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"Indoor Seed Starting for Beginners to Experts"

Even though it's still winter outdoors, the new growing season is beginning indoors in the form of seed starting. This is the time of the year to start many different flower, vegetable, and herb seeds which will become transplants for this year's outdoor gardens. It's a yearly ritual for me and many gardeners that signals the start of the new growing season.

It's easy to start seeds indoors and there are many reasons for starting your own seeds including being able to grow an unusual, hard-to-find, or new variety or plant, saving money, starting seeds that need to be started indoors early to get a head start, and having fun in the process.

One of the keys to successful indoor seed starting is using the right equipment and knowing how to use it.

You'll need a seed-starting setup which is comprised of a light source, a timer for the light source, a propagation mat, sterile seed pots and cell packs, and special seed-starting mix for germinating seeds that also must be sterile. Soilless mix for transplants is used when it comes time to transplant the seedlings into cell packs.

I start all of my own flower, vegetable, and herb transplants. Every winter I start several thousand seeds for my garden and home landscape, so I have, by necessity, developed a seed-starting timetable of each and every plant. Each plant has its own proper seed-starting time and it varies, depending on the plant, from 12 weeks (which we're near now) to two weeks before the time the plant should be planted out in the garden. My list is based on the average last frost date of May 31. I start by counting backwards (measured in weeks) from that date.

I've learned over the years that each type of seed has its own ideal seed-starting method and may require special treatment. Oftentimes if you don't have success with a certain type of seed, it probably requires special attention. For each plant I have notes on soil temperature for best germination, to cover, cover lightly, or not to cover seeds, any special formulation of seed-starting mix to use, any seed pretreatments needed before sowing the seeds, whether to direct sow into peat pots, exclude light for germination or not, and any other valuable information I've discovered or learned on how best to start the particular seeds. Knowing what a particular type of seed needs for best germination makes all the difference in the world.

Because each plant is different each step along the way is also different from sowing the seeds in seed pots to transplanting the seedlings to cell packs to getting the seedlings acclimated to the outdoors by "hardening off."

Pernell Gerver's Gardening Q & Aby Pernell Gerver

"Hemlock Not Road-Salt-Tolerant Plant"

Q. After doing great for 30 years, the hemlocks that front our property are being ravaged by road salt. The leaves are turning brown. Other hemlocks, away from the road, are doing fine. Is there anything we can do? Each year we add fertilizer for acid-loving plants and otherwise maintain them in good health. This is a new problem. Thank you.

A. I'm sorry to hear about the problem with your hemlocks. From what you describe and the fact that only the hemlocks near the road are affected and at this time of the year, it sounds like they are indeed being damaged by road-salt spray.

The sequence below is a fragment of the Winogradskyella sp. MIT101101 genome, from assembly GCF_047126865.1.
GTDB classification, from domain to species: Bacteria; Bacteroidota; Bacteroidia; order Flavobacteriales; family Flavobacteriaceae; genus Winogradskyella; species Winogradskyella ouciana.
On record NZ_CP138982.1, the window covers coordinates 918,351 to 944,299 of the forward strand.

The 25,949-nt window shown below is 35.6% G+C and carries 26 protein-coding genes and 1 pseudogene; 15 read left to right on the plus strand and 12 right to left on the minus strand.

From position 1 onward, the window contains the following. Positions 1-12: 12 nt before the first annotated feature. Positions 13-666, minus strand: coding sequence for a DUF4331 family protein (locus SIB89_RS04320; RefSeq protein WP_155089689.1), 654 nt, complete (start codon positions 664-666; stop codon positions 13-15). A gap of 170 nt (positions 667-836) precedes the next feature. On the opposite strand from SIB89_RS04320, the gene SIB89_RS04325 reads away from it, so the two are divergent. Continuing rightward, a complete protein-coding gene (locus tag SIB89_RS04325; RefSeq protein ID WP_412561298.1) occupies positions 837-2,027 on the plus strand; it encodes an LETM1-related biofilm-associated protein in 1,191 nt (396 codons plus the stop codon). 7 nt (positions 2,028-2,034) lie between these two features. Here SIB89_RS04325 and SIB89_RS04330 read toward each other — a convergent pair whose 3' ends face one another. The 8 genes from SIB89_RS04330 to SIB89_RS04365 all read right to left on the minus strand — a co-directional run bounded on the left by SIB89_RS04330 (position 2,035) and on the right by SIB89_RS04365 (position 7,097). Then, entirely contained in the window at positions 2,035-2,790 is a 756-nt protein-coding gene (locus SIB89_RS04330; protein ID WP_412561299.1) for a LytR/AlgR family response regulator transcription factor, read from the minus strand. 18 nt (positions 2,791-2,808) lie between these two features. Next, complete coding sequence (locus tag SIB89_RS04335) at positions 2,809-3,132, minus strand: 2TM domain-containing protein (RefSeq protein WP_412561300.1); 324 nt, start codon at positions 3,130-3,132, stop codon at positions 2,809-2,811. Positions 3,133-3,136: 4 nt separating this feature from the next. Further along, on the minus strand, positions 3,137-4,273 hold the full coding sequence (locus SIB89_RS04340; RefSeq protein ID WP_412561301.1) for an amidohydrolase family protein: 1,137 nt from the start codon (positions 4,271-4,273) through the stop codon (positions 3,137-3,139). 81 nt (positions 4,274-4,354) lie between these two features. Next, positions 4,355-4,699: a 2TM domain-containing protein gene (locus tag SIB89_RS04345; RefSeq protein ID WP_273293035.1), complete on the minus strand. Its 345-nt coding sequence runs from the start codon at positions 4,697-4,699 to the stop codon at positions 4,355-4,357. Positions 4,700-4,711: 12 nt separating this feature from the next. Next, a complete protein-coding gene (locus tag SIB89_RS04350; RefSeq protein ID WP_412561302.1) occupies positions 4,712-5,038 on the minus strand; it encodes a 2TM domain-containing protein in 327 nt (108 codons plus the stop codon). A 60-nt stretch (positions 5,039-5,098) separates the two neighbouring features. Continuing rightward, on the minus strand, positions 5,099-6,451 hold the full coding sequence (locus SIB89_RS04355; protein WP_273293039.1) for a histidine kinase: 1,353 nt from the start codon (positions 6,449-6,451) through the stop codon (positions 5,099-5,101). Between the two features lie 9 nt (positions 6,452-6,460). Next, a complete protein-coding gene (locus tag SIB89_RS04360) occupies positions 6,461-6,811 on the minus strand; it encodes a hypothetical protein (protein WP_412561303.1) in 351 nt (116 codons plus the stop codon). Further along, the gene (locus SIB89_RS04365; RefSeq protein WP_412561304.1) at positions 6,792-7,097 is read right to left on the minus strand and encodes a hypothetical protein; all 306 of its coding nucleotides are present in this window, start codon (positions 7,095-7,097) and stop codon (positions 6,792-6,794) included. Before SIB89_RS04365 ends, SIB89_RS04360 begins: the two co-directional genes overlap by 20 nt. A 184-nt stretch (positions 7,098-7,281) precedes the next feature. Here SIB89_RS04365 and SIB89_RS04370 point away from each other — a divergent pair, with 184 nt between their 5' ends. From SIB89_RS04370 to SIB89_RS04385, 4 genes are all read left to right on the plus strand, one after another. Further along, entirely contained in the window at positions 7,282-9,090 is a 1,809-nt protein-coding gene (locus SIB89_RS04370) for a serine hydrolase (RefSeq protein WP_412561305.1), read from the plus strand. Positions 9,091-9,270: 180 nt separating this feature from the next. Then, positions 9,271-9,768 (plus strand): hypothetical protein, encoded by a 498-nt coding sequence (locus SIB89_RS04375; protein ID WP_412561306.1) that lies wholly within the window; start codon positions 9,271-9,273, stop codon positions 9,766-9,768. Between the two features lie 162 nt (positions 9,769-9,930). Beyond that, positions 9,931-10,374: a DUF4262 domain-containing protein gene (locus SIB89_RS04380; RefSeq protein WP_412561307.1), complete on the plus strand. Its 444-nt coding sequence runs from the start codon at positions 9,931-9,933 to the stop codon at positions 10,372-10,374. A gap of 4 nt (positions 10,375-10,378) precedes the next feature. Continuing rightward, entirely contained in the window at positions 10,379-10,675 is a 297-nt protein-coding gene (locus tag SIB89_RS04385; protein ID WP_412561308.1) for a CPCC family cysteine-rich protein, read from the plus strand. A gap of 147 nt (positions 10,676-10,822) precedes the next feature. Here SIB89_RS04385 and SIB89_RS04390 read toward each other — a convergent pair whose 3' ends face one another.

Road-salt spray can do a number on plants near the roadside and particularly certain plants with evergreen leaves or needles like hemlock. Unfortunately, hemlock is not on my list of road-salt-tolerant plants. Some plants are more sensitive than others to road-salt spray and any plants that can't tolerate exposure to it will always be damaged, stunted, and even die in severe cases.

As far as what you can do is concerned there may be some things you can do each year that might help and considering you have mature hemlocks in otherwise good condition, it would be worth the time and expense. I'm glad to hear you are taking care of the hemlocks - that's good. Fertilizing, watering, and treating for pests (especially hemlock woolly adelgid) and diseases are the best things you can do to increase the vigor and overall health of your hemlocks.

Since you can't move the mature hemlocks away from the road you might want to try putting up some sort of barrier between the hemlocks and the road. That could be a temporary burlap screen attached to posts that you put up each fall and take down in spring or a permanent solid fence like a wooden stockade fence. Either would need to be tall enough to protect the plants from the majority of the spray as best you can.

Another idea is to plant a barrier of road-salt-tolerant plants between the hemlocks and the road and that "living fence" could grow taller than any fence you could install. The barrier plants would block the spray from getting to the hemlocks. If you have the room that might be a good long-term solution, but you would still need to erect a temporary burlap screening for a few years until the barrier plants grow big enough to offer adequate protection. Your best bet would be to use plants I mentioned that have evergreen foliage so there would be more of a barrier there in winter when the road-salt spray is present. These include Colorado blue spruce, white spruce, jack pine, Austrian pine, Japanese white pine, and Ponderosa pine.

Although I've never tried it, another thing I can think of that might help is to spray the plants each fall with antidesiccant. The antidesiccant coats the foliage with a waxy film and that might seal out the road-salt spray. You'd need to spray the plants before the time when the road-salt treatments start. I spray my hemlocks and other evergreens each fall with antidesiccant for winter protection, but it might work in this situation.

Click here to read more about Antidesiccant and order it from Pernell Gerver's Online Store.


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